Jews are people too
By Rabbi Adam Zagoria-Moffet
Those of you who listen to me often (I don’t recommend it), will probably be able to identify that one of my frequent refrains is ‘Jews are people too.’ When I say this I mean in in the sense that Judaism is like other religions and Jews are like other people– and often, when we’re struggling to understand something about Judaism it’s helpful to zoom out and simply consider what the human response is. Today, I’m interested to discuss a totally different meaning of the phrase ‘Jews are people too’ – this time because quite a few people have been suggesting exactly the opposite!
If you’re not aware, it is presently Ramadan– and one of the modern rituals for observant Muslims is the Ramadan soap-opera. Usually produced by Saudi Arabian TV or another wealthy Gulf state, Arabic TV dramas which air every night over the course of the month of Ramadan are wildly popular. Families break the fast each evening while watching one of these shows– and as a result, they are extremely influential on Arab and Muslim society. Technically called a musalal, it’s basically the Arabic equivalent of a telenovela– and this year’s major offering has caused quite a scandal.
A private Saudi TV network has been broadcasting the drama Umm Haroun (Aaron’s Mother) over this Ramadan– and boy are people angry! Umm Haroun tells the fictionalised story of a real woman, a Jewish midwife who became a folk hero in Bahrain and then Iraq in the 1930s and 1940s. Umm Haroun focuses on an elderly Jewish nurse and her family in 1940s Kuwait, how they interact with their neighbours, and how the changes in society affect them. Doesn’t sound that radical, does it? Well, the problem of course is that the show makes it seem as though Jews are people, too.
Admittedly, it is quite unprecedented to see Jews represented positively (or even neutrally) in contemporary Arab media. Certainly there is no discussion of Israel, and as a result, the expulsion of Jews from Arab countries in the 1950s is largely ignored or denied. Yet, Umm Haroun addresses an historical reality– Jews did live largely in peace with their Muslim and Christian neighbours in the Persian Gulf up until the 1950s. The show features love-triangles, mistaken identities, medical crisis and surprise twists (telenovela, remember?) that treat the Jewish protagonist and her family as no different from anyone else. There’s even a rabbi!
Unfortunately this has evoked significant anger among many Palestinian groups, particularly Hamas, whose spokesman said that Umm Haroun, “…spreads strange ideas that call for coexistence with the occupation, and dare[s] to question the Palestinian cause” (Just to be clear, it doesn’t do any of that). Another Hamas official suggested the show was a “political and cultural attempt to introduce the Zionist project to Persian Gulf society,” adding: “The character of Umm Haroun reminds me of [Israeli prime minister] Golda Meir, the head of the occupation, who was a murderous criminal. This is the goal of normalisation: hatred, slow killing and internal destruction.” Guess it’s two thumbs down from them then?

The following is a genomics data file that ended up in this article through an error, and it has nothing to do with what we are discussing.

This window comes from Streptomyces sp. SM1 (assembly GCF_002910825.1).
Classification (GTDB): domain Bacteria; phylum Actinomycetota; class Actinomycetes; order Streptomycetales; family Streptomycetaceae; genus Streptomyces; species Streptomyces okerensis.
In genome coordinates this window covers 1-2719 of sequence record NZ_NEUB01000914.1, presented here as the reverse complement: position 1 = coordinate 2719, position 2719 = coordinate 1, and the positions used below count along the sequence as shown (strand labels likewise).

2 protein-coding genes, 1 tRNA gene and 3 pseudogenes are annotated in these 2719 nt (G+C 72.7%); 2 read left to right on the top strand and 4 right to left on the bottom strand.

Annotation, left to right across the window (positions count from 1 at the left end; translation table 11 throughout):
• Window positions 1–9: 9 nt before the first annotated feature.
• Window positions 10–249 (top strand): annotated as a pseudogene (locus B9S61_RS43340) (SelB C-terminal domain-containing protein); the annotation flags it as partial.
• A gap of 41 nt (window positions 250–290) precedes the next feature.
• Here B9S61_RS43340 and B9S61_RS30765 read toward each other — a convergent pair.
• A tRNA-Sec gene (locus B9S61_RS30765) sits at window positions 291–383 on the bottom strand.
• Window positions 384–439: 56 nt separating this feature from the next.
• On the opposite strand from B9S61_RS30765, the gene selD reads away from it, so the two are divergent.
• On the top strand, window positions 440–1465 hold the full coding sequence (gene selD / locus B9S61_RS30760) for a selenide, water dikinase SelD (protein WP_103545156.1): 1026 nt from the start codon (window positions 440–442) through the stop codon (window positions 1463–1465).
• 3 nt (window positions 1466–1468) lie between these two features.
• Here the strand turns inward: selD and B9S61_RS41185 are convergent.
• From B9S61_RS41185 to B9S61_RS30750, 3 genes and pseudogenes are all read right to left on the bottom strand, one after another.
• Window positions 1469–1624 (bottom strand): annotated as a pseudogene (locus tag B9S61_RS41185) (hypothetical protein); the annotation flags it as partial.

This critique is ridiculous and belies one of the root problems in Palestinian civil society: some (probably a minority) believe that it is not Israel which is the problem, but Jews. Umm Haroun isn’t about Israel. It isn’t about the 1948 war, nor the 1967 war, nor Golda Meir. Nor are the actors, producers, or filmmakers Jewish. Only the subject is. What Hamas objects to is showing that Jews are people too. It’s saddening to see this become so explicit, but it’s also good, because it helps us to see who is actually interested in peace and cooperation and who is hopelessly entrenched in racism and antisemitism.
When Umm Haroun is eventually subtitled in English, I’m looking forward to watching it– partially to spite Hamas and partially because I do love a good over-dramatic telenovela. Surely there will be cliffhangers and twists, but what won’t be a surprise to me is this simple fact: Jews are people too.
Rabbi Adam Zagoria Moffet is rabbi of St Albans Masorti Synagogue